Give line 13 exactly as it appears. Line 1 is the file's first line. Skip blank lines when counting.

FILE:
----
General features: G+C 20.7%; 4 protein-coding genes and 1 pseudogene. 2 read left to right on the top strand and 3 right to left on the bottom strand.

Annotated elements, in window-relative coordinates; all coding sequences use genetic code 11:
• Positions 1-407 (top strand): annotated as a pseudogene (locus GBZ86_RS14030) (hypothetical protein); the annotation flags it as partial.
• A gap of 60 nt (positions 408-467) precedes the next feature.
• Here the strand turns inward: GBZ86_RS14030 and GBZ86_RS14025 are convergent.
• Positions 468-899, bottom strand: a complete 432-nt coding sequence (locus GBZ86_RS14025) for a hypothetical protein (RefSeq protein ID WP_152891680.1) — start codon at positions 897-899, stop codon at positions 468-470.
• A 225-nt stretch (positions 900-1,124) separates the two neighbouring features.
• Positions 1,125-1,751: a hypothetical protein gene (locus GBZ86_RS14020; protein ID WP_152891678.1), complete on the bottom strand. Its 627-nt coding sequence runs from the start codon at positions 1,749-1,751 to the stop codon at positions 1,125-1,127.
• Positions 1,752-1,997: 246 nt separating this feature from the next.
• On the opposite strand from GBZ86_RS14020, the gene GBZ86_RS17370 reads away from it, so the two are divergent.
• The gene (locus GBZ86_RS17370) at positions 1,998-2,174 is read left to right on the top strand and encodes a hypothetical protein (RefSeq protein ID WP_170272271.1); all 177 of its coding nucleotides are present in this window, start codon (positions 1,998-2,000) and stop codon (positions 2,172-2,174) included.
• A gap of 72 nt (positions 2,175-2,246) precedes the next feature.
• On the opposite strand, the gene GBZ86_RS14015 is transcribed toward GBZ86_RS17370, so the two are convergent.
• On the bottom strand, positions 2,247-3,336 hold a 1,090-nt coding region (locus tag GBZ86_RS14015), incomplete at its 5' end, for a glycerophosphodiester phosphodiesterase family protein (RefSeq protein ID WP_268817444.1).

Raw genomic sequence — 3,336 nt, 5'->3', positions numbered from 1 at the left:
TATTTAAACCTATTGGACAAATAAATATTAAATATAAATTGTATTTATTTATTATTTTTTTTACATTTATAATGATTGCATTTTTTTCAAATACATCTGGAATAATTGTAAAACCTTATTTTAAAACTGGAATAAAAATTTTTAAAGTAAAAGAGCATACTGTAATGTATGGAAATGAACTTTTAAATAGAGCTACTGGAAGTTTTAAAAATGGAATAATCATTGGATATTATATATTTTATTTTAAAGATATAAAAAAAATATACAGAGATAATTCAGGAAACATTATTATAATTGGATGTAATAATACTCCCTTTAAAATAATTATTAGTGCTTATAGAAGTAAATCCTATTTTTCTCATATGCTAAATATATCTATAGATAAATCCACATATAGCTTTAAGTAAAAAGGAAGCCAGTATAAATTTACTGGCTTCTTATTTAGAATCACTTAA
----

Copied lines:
• On the opposite strand, the gene GBZ86_RS14015 is transcribed toward GBZ86_RS17370, so the two are convergent.